Putting the Mounds in Perspective with Michael Gaudio
May 7, 2024, 5:30–7:00 PM
In this Research and Academic Program lecture, Michael Gaudio (University of Minnesota / Clark Professor 2023–2024) will explore a much-discussed feature of the nineteenth-century North-American landscape: Native American burial mounds. In 1899, the art historian Alois Riegl declared that the content of modern art, and of landscape painting in particular, was a scientific “mood” in which the chaotic world, seen from a distance, resolves into a sense of perspectival harmony. As elevated points in the landscape, burial mounds were frequently treated as ideal viewing platforms, sites from which to survey and understand the surrounding country, but as objects of a nascent archaeological discipline that placed the Indigenous inhabitants of North America into historical perspective, the mounds proved elusive. Belonging to none of the established categories for historical evaluation, the mounds disrupt the contemplative mood of both landscape art and nineteenth-century academic science.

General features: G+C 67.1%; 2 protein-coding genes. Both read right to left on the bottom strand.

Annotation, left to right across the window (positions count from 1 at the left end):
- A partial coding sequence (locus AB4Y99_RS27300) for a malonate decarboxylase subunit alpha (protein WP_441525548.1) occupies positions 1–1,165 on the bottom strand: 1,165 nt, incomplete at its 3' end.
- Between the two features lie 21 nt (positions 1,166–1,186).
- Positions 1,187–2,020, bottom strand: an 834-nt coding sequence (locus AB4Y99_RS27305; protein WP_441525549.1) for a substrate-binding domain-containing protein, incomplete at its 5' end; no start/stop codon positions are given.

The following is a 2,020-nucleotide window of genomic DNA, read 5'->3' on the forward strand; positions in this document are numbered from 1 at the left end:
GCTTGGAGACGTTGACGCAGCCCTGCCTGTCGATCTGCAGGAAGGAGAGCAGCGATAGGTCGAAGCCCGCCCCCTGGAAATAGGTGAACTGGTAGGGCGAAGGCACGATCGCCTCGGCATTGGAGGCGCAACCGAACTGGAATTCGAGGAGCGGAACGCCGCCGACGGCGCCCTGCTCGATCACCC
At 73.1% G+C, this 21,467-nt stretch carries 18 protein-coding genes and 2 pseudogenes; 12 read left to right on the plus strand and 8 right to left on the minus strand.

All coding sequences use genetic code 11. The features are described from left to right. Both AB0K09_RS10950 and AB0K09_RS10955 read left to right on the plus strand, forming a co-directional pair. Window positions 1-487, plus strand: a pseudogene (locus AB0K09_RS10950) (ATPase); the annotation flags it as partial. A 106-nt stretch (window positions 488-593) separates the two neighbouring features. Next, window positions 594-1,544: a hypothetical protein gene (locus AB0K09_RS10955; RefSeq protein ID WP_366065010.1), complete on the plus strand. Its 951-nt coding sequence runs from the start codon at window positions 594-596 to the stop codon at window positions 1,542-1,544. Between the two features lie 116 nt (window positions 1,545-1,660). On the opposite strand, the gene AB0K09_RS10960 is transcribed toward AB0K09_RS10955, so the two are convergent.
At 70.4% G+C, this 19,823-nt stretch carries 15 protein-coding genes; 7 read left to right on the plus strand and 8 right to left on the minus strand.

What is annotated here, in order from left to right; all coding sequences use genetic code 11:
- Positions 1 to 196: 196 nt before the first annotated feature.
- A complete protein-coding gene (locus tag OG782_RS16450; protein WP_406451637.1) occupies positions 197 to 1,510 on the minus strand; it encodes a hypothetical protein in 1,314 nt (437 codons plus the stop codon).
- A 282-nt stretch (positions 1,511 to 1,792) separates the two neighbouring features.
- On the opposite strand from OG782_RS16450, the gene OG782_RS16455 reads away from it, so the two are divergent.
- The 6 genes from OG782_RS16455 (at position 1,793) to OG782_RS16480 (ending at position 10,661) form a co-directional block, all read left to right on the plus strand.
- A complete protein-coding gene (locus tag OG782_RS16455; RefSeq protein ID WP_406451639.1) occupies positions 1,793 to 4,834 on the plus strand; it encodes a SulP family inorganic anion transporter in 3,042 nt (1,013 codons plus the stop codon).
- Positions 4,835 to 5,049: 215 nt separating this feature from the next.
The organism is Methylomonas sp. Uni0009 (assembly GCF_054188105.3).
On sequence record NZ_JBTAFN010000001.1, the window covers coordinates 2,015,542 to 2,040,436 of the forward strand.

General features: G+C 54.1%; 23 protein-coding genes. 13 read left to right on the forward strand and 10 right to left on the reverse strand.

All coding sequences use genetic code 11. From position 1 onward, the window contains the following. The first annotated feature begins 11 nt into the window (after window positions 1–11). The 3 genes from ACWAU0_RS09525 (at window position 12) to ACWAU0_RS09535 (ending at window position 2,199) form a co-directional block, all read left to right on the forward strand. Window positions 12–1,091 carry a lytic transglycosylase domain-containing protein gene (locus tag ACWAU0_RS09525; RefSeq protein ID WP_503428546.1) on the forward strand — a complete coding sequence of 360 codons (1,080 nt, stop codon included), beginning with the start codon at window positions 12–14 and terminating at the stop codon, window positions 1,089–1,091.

Presented in person in the Clark auditorium.
Image: Edwin Whitefield, detail of Burial Mound in Minnesota, c. 1857. Gale Family Library, Minnesota History Center.